Two years ago, in a desperate attempt to try and remain upbeat about City having dropped into the third flight of English football for the first time in fifty years I wrote an article about the benefits of being in League One.

At the time of writing we had just found the diamond formation, banged in a few goals against Orient and Bristol Rovers and won in the JPT at Gillingham so my overall tone was generally upbeat. I had re-discovered winning football, tolerated comedy refereeing, and was happy that City were a big fish in a little pond.

Last season after City had gained eighteen points in January I was a little more realistic in comparing life in the Championship to being in League One. We were back to international breaks, more TV games and playing in soulless industrial parks such as the Madjad as opposed to quaint outposts like Bristol Rovers’ Memorial Ground. I ended my article with the ludicrously optimistic line, “The Championship playoff final is the big one. Premier League here we come!” I was more than happy to be wrong on the first half of that prediction.

So what is life really like back in the Premier League compared to the Championship and League One?

Premier League football means crazy kick-off times, selected to cause maximum inconvenience to supporters. Sundays, Mondays and recently we have found out that not even the sacred cow that is Boxing Day football is safe from the Sky Sports TV schedule. Of our nineteen home fixtures at least five will be at silly o’clock which means that either I will have to watch on TV or work out how I can get back from Norwich when the last train back to London leaves just as the final whistle blows.

Tim’s Premier League TV football rating? Mr McNally and the bank manager may be happy but I am not.

In League One the quality of the football was very variable but mostly honest. In the Championship there was marked improvement in the quality of the games but a big increase in the, er, “professionalism” of the players. In the Premier League we’ve already seen City pit their wits against some teams of outstanding quality, but with the outstanding quality comes outstanding ability at diving, falling over, play-acting and other dark arts I didn’t miss in League One.

Sometimes, in a brief moment of weakness I do feel sorry for the refs; trying to make a correct decision with everyone at it. City found out to their cost in the season’s early games when only 50 percent of the teams were at it, but now we’ve worked out how to be as professional as the next team I’m sure we’ll fit into the big league way of doing things just fine.

Tim’s Premier League being professional verdict? A poor start but we’re now up and running.

Opinions, don’t you just love them. Just like another part of the body, everybody’s got one. But when the opinion is voiced at 10.45pm on a Saturday night from an ex-pro on a sofa wearing a shirt that causes the HD picture on my TV to distort, even the Xtra Factor on ITV2 is a preferable option. After just seven editions of Match of the Day, I’m already looking forward to when the punditry of Messrs Shearer, Hanson and Lawrenson is consigned to the scrapheap.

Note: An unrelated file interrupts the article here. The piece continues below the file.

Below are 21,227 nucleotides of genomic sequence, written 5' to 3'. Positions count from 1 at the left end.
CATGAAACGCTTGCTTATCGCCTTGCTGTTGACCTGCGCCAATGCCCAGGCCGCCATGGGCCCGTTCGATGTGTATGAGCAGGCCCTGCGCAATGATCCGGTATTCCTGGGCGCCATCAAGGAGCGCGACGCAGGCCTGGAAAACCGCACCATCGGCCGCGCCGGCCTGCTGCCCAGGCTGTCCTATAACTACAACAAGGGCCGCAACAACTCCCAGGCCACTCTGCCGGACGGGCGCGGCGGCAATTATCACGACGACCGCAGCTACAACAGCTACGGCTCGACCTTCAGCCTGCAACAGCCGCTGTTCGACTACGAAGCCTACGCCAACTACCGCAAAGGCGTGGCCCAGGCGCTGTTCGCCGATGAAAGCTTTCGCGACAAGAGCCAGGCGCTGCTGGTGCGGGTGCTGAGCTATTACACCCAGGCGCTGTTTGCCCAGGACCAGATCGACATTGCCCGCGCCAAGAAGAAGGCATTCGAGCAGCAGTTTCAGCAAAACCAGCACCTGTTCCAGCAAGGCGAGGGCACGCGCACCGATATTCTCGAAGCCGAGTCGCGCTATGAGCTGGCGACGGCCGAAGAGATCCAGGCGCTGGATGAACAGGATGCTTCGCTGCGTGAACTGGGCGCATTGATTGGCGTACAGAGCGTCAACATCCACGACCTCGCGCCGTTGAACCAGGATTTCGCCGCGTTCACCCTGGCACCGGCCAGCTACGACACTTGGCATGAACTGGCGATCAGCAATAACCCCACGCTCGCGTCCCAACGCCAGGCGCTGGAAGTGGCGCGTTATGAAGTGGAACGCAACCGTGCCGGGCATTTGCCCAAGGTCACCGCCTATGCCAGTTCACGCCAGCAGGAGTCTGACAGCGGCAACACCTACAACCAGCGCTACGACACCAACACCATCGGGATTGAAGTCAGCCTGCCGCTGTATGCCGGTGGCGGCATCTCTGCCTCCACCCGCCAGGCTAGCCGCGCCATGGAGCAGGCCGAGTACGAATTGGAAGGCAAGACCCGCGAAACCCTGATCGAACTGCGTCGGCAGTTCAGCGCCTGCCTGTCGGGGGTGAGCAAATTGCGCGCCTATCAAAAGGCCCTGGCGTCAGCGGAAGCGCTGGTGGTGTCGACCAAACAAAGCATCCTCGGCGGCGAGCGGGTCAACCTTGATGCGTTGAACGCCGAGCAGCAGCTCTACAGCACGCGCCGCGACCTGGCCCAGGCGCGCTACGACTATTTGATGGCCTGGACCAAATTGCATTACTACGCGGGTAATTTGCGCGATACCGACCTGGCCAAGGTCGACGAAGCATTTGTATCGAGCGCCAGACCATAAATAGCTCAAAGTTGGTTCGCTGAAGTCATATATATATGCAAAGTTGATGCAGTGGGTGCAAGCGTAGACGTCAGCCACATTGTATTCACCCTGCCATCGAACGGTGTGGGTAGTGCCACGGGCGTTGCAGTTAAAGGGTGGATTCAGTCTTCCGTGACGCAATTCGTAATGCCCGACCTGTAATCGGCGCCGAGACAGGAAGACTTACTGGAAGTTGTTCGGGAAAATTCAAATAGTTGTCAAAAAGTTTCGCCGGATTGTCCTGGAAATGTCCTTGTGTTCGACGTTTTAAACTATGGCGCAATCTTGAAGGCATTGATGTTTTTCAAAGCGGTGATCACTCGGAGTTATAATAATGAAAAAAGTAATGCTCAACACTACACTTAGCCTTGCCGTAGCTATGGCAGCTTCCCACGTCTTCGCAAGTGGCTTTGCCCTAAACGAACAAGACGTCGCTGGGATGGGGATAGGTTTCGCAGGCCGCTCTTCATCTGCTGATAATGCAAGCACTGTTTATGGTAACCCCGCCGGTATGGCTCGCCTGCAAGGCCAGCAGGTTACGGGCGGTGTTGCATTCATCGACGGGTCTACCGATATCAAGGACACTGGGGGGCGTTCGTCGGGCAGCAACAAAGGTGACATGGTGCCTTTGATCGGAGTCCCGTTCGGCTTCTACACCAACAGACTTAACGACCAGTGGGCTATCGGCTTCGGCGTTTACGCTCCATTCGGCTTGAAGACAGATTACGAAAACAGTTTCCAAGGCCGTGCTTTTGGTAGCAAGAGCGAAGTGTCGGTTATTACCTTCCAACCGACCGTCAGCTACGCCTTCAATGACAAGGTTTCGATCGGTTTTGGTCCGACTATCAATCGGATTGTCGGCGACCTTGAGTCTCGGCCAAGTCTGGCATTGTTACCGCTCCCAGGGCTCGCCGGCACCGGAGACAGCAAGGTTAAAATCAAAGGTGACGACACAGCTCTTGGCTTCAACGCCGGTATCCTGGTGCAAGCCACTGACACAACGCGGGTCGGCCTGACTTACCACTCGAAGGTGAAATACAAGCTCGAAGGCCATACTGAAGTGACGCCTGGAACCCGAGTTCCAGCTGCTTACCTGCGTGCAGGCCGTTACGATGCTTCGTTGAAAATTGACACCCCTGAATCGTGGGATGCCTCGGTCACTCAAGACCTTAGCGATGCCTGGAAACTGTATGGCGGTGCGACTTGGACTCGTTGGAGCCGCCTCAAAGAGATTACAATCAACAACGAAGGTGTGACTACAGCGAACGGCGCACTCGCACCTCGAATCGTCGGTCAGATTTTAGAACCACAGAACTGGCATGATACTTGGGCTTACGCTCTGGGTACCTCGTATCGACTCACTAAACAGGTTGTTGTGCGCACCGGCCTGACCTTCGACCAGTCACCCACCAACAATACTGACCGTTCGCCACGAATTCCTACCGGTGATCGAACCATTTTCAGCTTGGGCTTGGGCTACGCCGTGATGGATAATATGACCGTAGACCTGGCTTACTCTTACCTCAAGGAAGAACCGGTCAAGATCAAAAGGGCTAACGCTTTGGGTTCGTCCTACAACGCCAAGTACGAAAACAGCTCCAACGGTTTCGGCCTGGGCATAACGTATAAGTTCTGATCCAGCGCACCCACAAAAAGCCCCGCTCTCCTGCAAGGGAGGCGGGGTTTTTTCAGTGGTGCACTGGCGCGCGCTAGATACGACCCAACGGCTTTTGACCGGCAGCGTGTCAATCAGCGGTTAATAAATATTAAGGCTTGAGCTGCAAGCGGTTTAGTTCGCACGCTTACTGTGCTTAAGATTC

Tim’s Premier League Match of the Day expert opinion verdict? Surviving the ordeal. Sky plussing and fast forwarding in between games is preserving my sanity.

Over the last couple of years, we’ve had a few dodgy decisions go our way, some against, and the odd shocker thanks to Michael Oliver and Eddie Ilderton, but as City have been winning more often than not we’ve been able to ride these out. But as we all should already know by now, in the big league the big clubs generally get the big decisions; Torres somehow staying on the pitch at Chelsea being a prime example.

In my own simple little world, when the ref gives a shocking penalty against City I ask myself whether he’d have the guts to give it against the Evil Empire at Old Trafford. The answer is of course no.

Tim’s Premier League big decision verdict? There’s a pecking order in the big league, we’re near the bottom and we need to get used to it fast.

Premier League football means wall to wall coverage of City. We get a report in every paper, and are featured on Football Focus and get to see forty minutes of our game on Football First. Our matches are streamed on the web, and live in pubs and clubs. Gone are the days when only fifteen hundred of us were at Brentford and could report on what actually happened at the game. Now most of the country knows who we are, and where Norwich is on the map. Long may it continue!

Tim’s Premier League press and highlights coverage rating? Loving it being back in the national media spotlight.